She explained many family members have had their input on different parts of the renovation, so it continues to be a family home even though her family now refers to it as "Nancy's house."

"Many people have asked me why I haven't opened a bed and breakfast, but my comment to that is I have many family and friends who stay here. I want it to be an open feeling for them to stay here anytime," she concluded.

Doug and Kelly Nosbisch

"I love to decorate for all the holidays, but Christmas is by far the most fun," said Kelly Nosbisch. "I love to decorate with a lot of lights and candles. It reminds me of that bright star shining in the east that glorious night!"

One will find the Doug and Kelly Nosbisch home decorated with many trees and a collection of snowmen for the holidays. Each child has a tree in their room and trees are located in many of the common rooms as well. The snowmen collection began several years ago and it just keeps growing, Kelly explained. There will also be many Christmas books displayed throughout the house that the kids enjoy reading during the season.

While touring the home, one will find a special tree located downstairs which is adorned with ornaments Kelly received each Christmas from her parents as she was growing up. "I now keep that tradition going for our kids and their ornaments are also a part of this tree," Kelly added. "So, once they are out on their own, they will have a collection of ornaments to start their Christmas traditions with."

Kelly explained the tree in her daughter's room is decorated with Precious Moments ornaments that Abby receives each Christmas from her Grandma and Grandpa Narveson.

In the boys' room, one will see a ball theme in the whole room, so they have continued that theme when decorating their Christmas tree. "They both enjoy playing and watching sports," Kelly added.

A new sunroom in the house will be decorated since it is the first year the Nosbisches have had it, but Kelly is still unsure as to how it will be decorated. "My plans are to have the real tree in there," she hinted. "I always have to have one real tree for Christmas."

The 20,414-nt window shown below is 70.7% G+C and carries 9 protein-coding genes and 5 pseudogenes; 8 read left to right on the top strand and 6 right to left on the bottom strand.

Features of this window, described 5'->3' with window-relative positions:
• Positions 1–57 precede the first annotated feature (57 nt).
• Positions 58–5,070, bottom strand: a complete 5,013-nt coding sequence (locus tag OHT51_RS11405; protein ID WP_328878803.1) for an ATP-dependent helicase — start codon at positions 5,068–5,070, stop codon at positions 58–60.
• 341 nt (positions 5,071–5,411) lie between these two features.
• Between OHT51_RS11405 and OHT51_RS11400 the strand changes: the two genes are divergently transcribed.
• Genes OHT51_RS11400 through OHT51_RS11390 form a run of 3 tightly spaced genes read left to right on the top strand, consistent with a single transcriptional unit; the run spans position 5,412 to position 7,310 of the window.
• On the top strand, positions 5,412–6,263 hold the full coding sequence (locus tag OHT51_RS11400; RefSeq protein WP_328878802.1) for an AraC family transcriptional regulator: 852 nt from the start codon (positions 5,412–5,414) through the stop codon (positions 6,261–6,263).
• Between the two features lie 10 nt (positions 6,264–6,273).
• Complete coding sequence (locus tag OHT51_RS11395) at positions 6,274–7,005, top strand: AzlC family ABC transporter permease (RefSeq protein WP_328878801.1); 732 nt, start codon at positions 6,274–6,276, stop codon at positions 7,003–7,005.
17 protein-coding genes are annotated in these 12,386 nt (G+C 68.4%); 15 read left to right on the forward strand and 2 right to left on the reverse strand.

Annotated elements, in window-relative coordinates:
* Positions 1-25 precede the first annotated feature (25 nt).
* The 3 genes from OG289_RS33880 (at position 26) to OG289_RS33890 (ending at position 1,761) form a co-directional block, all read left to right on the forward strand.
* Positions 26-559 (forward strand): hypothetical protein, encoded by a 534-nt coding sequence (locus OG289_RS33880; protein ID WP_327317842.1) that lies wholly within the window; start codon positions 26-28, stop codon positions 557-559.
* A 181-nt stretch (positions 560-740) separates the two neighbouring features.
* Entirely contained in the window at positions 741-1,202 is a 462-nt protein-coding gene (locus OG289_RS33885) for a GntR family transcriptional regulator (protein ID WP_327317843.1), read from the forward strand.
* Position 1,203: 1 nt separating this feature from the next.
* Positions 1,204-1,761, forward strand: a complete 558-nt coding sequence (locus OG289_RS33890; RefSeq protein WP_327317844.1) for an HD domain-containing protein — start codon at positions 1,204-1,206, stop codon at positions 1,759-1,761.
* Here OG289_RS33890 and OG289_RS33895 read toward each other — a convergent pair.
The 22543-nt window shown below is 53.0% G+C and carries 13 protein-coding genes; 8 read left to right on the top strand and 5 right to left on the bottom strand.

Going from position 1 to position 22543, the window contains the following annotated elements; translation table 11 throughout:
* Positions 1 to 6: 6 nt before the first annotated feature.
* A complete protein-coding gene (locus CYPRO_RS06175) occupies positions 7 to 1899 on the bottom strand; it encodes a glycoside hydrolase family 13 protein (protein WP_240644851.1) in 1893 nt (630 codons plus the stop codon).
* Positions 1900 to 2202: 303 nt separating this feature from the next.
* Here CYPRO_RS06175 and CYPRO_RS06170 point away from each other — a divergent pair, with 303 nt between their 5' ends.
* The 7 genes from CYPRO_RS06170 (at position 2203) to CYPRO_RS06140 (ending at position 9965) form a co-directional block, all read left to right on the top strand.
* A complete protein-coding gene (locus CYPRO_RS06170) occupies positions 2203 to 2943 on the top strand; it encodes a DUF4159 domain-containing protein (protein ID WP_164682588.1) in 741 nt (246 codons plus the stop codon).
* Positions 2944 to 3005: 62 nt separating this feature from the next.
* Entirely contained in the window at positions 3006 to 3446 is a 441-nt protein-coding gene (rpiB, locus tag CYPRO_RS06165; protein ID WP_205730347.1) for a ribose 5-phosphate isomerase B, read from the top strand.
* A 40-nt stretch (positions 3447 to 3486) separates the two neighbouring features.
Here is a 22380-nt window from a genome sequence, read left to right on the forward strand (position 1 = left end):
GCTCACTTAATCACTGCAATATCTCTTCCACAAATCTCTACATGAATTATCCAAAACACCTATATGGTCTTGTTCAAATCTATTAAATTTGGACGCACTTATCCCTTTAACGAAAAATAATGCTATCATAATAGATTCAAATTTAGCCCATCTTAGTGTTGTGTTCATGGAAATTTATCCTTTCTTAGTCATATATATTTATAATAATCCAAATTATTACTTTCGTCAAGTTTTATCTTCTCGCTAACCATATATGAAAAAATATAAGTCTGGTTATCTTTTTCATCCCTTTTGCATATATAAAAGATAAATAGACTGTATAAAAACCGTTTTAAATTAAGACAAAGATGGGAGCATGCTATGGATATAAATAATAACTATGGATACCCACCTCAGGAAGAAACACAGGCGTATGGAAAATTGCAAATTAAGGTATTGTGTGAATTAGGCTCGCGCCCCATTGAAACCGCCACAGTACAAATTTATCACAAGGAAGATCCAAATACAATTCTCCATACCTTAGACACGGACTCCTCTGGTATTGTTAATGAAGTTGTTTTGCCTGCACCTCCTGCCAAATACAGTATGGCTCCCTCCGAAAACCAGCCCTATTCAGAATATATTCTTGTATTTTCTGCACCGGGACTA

The Nosbisch home was built in 1950 by Charles and Pat Johnson and the Nosbisches moved in during May of 2001.

"Since that time we have made many changes," said Kelly. "When we moved in, it was a two bedroom and two bathroom home, all on the main floor."

They converted an old bathroom into a laundry room at first, and then in 2005, they began finishing the brick basement. "This took some time as Doug did most of the work himself," Kelly added. "Now, the basement consists of two bedrooms, a bathroom, family room and two storage rooms."

In 2008, a large remodeling project took place with the living room, entryway and kitchen being redone. "We took down the old red brick chimney and fire place. This task alone took 15 hours of jack-hammering," Kelly shared. "The kitchen and entryway were totally gutted. We took out two walls so it opened it all up."

The Nosbisches added custom cabinetry and trim in the kitchen, entryway and living room, all in cherry. The hardwood floors on the main level are hickory. "Doug and I went to a lot of open houses to get the right combination that we liked," Kelly said. "Even though it was a huge mess, I love my new kitchen and the openness that we have with it now."

In 2012, the couple gutted the sunroom on the back of the house. The walls and ceiling were all done in balder wood. The floors are laminated wood. "We also added a bar area in the room and this is now the family hang-out," Kelly said. "I never really decorated the sunroom in the past, so this year will be the first year to have fun decorating that new room."

Tour details

The tour begins at Chatfield Lutheran Church, 304 Fillmore St. SE, Chatfield. Tickets are $5 and are available, along with maps and shoe bags, beginning at 11:45 a.m. Refreshments will be served in the narthex from that time until 3:45 p.m. For more information, call Chatfield Lutheran Church at (507) 867-4721

The first two of the five homes will be previewed in this issue and the other three will be featured in next week's Chatfield News.